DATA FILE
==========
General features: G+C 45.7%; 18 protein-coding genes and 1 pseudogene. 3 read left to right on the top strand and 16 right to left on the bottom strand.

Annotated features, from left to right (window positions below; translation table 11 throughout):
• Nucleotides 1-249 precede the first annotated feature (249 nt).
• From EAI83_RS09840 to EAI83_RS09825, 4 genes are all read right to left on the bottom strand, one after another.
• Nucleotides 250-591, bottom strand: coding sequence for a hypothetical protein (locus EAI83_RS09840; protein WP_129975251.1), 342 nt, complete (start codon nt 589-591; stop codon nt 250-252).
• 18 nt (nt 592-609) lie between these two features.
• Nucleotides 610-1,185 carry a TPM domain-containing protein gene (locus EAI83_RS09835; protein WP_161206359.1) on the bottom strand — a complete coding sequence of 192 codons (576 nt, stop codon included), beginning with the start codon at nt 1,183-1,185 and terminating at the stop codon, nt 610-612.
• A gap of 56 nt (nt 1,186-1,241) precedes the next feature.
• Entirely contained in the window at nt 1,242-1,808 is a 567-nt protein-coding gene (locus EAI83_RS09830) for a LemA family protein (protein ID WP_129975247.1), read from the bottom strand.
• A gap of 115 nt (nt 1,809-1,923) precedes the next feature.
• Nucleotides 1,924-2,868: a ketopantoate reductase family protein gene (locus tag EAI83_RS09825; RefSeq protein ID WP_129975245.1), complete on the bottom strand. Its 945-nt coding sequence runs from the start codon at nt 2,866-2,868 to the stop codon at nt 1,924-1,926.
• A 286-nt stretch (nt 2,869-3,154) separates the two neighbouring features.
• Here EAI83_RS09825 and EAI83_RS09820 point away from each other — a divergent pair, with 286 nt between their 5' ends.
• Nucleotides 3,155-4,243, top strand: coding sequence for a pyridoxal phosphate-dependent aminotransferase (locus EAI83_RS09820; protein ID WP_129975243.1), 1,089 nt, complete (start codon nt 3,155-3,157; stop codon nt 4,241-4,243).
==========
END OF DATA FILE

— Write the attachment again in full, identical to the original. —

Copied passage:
General features: G+C 45.7%; 18 protein-coding genes and 1 pseudogene. 3 read left to right on the top strand and 16 right to left on the bottom strand.

Annotated features, from left to right (window positions below; translation table 11 throughout):
• Nucleotides 1-249 precede the first annotated feature (249 nt).
• From EAI83_RS09840 to EAI83_RS09825, 4 genes are all read right to left on the bottom strand, one after another.
• Nucleotides 250-591, bottom strand: coding sequence for a hypothetical protein (locus EAI83_RS09840; protein WP_129975251.1), 342 nt, complete (start codon nt 589-591; stop codon nt 250-252).
• 18 nt (nt 592-609) lie between these two features.
• Nucleotides 610-1,185 carry a TPM domain-containing protein gene (locus EAI83_RS09835; protein WP_161206359.1) on the bottom strand — a complete coding sequence of 192 codons (576 nt, stop codon included), beginning with the start codon at nt 1,183-1,185 and terminating at the stop codon, nt 610-612.
• A gap of 56 nt (nt 1,186-1,241) precedes the next feature.
• Entirely contained in the window at nt 1,242-1,808 is a 567-nt protein-coding gene (locus EAI83_RS09830) for a LemA family protein (protein ID WP_129975247.1), read from the bottom strand.
• A gap of 115 nt (nt 1,809-1,923) precedes the next feature.
• Nucleotides 1,924-2,868: a ketopantoate reductase family protein gene (locus tag EAI83_RS09825; RefSeq protein ID WP_129975245.1), complete on the bottom strand. Its 945-nt coding sequence runs from the start codon at nt 2,866-2,868 to the stop codon at nt 1,924-1,926.
• A 286-nt stretch (nt 2,869-3,154) separates the two neighbouring features.
• Here EAI83_RS09825 and EAI83_RS09820 point away from each other — a divergent pair, with 286 nt between their 5' ends.
• Nucleotides 3,155-4,243, top strand: coding sequence for a pyridoxal phosphate-dependent aminotransferase (locus EAI83_RS09820; protein ID WP_129975243.1), 1,089 nt, complete (start codon nt 3,155-3,157; stop codon nt 4,241-4,243).